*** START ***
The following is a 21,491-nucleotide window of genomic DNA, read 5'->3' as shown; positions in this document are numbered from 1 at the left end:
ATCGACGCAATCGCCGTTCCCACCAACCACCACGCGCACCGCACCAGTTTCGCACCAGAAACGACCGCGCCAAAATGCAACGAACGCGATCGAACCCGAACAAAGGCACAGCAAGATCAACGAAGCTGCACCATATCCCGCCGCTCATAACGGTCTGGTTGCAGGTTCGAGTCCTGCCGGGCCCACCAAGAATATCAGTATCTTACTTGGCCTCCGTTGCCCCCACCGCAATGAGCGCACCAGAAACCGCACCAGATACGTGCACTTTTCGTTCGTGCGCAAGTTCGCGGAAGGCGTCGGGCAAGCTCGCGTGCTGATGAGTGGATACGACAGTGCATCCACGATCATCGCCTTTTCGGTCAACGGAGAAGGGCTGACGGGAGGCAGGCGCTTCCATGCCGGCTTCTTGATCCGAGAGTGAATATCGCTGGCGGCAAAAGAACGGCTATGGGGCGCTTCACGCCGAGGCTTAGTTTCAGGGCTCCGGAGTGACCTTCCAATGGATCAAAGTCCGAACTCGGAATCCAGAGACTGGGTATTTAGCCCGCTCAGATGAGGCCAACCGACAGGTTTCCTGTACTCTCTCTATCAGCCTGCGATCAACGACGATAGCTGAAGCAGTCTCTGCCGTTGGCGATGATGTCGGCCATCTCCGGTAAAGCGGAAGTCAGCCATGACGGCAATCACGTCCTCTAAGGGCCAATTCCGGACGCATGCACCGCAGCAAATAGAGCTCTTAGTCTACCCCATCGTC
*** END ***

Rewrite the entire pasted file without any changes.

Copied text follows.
The following is a 21,491-nucleotide window of genomic DNA, read 5'->3' as shown; positions in this document are numbered from 1 at the left end:
ATCGACGCAATCGCCGTTCCCACCAACCACCACGCGCACCGCACCAGTTTCGCACCAGAAACGACCGCGCCAAAATGCAACGAACGCGATCGAACCCGAACAAAGGCACAGCAAGATCAACGAAGCTGCACCATATCCCGCCGCTCATAACGGTCTGGTTGCAGGTTCGAGTCCTGCCGGGCCCACCAAGAATATCAGTATCTTACTTGGCCTCCGTTGCCCCCACCGCAATGAGCGCACCAGAAACCGCACCAGATACGTGCACTTTTCGTTCGTGCGCAAGTTCGCGGAAGGCGTCGGGCAAGCTCGCGTGCTGATGAGTGGATACGACAGTGCATCCACGATCATCGCCTTTTCGGTCAACGGAGAAGGGCTGACGGGAGGCAGGCGCTTCCATGCCGGCTTCTTGATCCGAGAGTGAATATCGCTGGCGGCAAAAGAACGGCTATGGGGCGCTTCACGCCGAGGCTTAGTTTCAGGGCTCCGGAGTGACCTTCCAATGGATCAAAGTCCGAACTCGGAATCCAGAGACTGGGTATTTAGCCCGCTCAGATGAGGCCAACCGACAGGTTTCCTGTACTCTCTCTATCAGCCTGCGATCAACGACGATAGCTGAAGCAGTCTCTGCCGTTGGCGATGATGTCGGCCATCTCCGGTAAAGCGGAAGTCAGCCATGACGGCAATCACGTCCTCTAAGGGCCAATTCCGGACGCATGCACCGCAGCAAATAGAGCTCTTAGTCTACCCCATCGTC